Because Mondays are MURDER...

Monday, 18 February 2013

Murderous Monday - Men Who Kill - John Henry George Lee - The Man They Couldn't Hang

On 23rd February 1885 at Exeter Goal, John Henry George Lee went to the gallows, conivicted of the murder of Miss Emma Ann Whitehead Keyse.  James Berry the executioner had earlier checked the scaffold and trapdoor and found them to be in good working order.  However when the time came to drop John into eternity, the trapdoor failed.

John Henry George Lee was born at 1 Elm Cottage Abbotskerswell, Devon on 15th August 1864 to John Lee, and agricultural labourer and his wife Mary Stevens (sometimes Stephens).

On the 1871 Census, six year old John can be found living with his parents, elder sister Amelia Mary and grandfather John Lee, at Tree Cottage in Abbotskerwell, Devon.  John's mother Mary had a child from a previous relationship with a man named Harris.  Elizabeth Harris, John's half sister was brought up by her maternal grandparent William and Betsy Stevens.

John's sister Amelia Mary entered the employment of Miss Keyes at The Glen, Babbacombe, Torquay and at the age of 15 John followed her.  However in 1879, against his parents wishes John joined the Royal Navy.

On the 1881 Census John can be found stationed on the training ship the Implacable at Devonport under Captain Thomas S Jackson.  Later he served on the training ship Liberty.  Unfortunately John's naval career was cut short after he contacted pneumonia and was invalided out of service in 1882.  John went back into domestic service and towards the end of 1882 was employed by Colonel Edward Brownlow, however only six months later John was accused of stealing from his employer.  John was arrested and later found guilty and sentenced to six months imprisonment at Exeter Gaol  After serving his sentence, John returned to his old job as gardener at The Glen in Babbacombe.  By this time John's half sister Elizabeth Harris was working at The Glen as a cook.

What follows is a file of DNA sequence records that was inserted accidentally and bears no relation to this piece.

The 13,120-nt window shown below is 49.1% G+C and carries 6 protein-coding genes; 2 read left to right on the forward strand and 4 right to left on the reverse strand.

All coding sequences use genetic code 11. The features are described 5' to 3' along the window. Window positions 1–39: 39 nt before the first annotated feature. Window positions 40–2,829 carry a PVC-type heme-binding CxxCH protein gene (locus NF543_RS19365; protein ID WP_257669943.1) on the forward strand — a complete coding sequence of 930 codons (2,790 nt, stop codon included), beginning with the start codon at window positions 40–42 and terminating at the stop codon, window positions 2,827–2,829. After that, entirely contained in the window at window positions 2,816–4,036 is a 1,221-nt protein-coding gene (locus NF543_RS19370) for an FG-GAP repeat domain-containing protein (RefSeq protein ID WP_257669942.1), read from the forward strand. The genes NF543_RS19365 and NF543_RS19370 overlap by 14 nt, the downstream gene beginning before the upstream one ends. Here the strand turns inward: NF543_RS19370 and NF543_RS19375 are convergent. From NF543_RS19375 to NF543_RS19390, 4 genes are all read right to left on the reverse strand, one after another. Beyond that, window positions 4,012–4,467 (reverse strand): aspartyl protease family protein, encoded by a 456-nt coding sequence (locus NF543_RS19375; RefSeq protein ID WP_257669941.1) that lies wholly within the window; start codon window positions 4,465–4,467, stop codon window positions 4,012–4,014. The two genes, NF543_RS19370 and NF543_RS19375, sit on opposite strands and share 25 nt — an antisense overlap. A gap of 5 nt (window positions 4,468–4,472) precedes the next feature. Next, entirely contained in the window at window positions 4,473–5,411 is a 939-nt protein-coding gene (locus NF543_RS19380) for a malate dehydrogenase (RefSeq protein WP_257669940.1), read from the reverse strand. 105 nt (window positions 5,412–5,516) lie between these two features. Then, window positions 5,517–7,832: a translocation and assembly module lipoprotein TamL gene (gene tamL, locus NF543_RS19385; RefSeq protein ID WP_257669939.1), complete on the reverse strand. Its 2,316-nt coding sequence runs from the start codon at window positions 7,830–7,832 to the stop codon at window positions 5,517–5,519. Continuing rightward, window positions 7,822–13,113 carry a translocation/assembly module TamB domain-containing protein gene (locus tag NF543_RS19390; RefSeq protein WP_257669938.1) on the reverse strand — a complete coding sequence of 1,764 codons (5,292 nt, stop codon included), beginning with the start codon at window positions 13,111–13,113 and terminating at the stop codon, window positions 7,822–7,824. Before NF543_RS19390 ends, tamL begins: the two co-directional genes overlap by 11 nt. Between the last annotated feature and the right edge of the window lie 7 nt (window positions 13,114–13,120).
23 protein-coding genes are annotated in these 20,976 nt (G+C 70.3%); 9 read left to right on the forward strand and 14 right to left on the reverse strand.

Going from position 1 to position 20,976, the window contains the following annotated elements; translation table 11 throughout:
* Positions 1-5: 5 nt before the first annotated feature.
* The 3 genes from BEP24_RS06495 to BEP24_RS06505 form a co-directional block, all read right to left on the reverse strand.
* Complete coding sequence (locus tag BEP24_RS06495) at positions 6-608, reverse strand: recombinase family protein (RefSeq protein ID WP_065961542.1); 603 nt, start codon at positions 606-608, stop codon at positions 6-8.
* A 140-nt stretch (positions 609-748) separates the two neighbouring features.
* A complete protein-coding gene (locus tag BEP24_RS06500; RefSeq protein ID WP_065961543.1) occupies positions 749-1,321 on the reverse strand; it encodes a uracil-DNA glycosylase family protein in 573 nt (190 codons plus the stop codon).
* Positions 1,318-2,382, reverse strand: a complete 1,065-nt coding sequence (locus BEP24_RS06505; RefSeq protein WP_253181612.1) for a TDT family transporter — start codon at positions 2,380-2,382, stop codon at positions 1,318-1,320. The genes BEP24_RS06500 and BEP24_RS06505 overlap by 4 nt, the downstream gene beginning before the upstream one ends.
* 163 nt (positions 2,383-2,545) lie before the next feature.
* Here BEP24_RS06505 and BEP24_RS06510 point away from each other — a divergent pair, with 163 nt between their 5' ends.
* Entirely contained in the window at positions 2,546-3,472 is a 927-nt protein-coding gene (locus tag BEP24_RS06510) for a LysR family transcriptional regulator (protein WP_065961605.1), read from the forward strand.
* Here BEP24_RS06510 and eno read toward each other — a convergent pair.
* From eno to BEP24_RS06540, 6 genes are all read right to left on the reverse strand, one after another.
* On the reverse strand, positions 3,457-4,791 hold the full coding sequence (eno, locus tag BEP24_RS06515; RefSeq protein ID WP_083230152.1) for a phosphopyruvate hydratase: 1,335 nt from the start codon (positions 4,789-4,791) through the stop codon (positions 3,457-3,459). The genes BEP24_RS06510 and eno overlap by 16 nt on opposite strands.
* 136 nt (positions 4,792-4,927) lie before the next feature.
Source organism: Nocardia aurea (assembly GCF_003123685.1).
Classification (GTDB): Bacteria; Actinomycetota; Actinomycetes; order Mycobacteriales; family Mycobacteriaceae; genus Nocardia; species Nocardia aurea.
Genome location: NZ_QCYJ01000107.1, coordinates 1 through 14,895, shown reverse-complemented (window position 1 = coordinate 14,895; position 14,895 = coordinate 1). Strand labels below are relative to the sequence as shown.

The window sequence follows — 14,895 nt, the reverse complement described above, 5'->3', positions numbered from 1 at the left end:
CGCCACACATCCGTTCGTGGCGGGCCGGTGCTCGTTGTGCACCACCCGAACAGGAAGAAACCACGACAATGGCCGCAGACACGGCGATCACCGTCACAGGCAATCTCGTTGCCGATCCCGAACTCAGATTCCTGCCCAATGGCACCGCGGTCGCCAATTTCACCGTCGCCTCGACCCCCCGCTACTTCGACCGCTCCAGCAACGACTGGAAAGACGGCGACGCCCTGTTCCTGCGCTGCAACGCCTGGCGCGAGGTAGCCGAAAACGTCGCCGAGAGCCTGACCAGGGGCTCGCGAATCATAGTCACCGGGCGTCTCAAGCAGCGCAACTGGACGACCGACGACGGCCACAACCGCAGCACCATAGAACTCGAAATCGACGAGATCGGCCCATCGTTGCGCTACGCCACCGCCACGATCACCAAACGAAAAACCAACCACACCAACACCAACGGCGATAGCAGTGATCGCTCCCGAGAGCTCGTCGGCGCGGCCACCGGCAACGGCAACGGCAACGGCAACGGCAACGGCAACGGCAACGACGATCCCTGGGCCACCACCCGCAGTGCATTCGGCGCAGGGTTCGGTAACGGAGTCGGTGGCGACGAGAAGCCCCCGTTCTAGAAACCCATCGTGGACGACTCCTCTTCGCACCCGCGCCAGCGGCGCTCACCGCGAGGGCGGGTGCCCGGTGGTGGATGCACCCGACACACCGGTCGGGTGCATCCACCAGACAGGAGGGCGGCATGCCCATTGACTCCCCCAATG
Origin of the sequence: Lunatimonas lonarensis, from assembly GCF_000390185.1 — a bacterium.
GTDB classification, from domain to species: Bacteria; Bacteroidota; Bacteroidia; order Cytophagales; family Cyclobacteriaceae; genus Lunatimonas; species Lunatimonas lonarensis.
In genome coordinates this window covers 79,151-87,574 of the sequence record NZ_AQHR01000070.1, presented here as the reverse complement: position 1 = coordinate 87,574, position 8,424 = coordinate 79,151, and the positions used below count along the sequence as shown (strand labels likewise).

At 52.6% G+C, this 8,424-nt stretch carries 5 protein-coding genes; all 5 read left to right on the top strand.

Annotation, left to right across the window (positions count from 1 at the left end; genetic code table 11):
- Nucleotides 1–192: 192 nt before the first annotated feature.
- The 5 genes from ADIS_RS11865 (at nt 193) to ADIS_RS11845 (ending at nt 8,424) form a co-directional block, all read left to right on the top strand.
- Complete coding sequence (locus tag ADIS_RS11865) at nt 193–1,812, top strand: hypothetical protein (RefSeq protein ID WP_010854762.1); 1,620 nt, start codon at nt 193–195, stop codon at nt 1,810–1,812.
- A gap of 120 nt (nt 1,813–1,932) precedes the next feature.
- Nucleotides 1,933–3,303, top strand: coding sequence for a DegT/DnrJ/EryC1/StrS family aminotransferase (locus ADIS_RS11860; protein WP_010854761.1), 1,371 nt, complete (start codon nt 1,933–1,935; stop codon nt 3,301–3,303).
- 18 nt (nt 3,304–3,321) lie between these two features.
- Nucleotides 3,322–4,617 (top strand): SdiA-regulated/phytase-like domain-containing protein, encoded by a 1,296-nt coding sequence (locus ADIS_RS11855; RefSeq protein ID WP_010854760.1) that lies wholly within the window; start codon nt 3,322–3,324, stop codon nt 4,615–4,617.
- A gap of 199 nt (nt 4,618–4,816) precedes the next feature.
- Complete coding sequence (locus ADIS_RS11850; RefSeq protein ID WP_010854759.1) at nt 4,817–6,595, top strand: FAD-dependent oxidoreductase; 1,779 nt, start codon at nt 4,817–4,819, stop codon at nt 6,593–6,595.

For reasons not quite clear Miss Keyse became disappoints in the quality of John's work and docked his pay from 2s 6d a week to just 2s.  This is not have the desired affect as John decided that for less pay he would do less work.  Eventually Miss Keyse gave John notice to quit his employment at The Glen.

Three weeks later on 15th November 1884 fire broke out at The Glen.  Elizabeth Harris awoke the the smell of burning, he roused two other servants in the house, Jane and Eliza Neck.  John was apparently already awake and helped lead the woman to safety, during this rescue, John left a bloody hand print on Elizabeth's nightdress.

Coastguards and local fishermen helped douse the flames.   It was then discovered that three fires had been set in different locations, Miss Keyse bedroom, the drawing room and the dining room where they discovered the dead body of Emma Keyse laid out on the sofa.  She had been bludgeoned with a heavy object on the left side of her head her throat had also been cut with a knife, so deeply that the neck bones were notched.  The window of the dinning room was broken, something John admitted doing to 'let the smoke out of the house'.  Further investigation of the property revealed a large pool of blood in the hall by the stairs.  An oil can containing paraffin used to start the fires was found to be covered in blood.   Also a towel, knife and pair of trousers belonging to John were found in his quarters, all stained with blood and smelling of paraffin.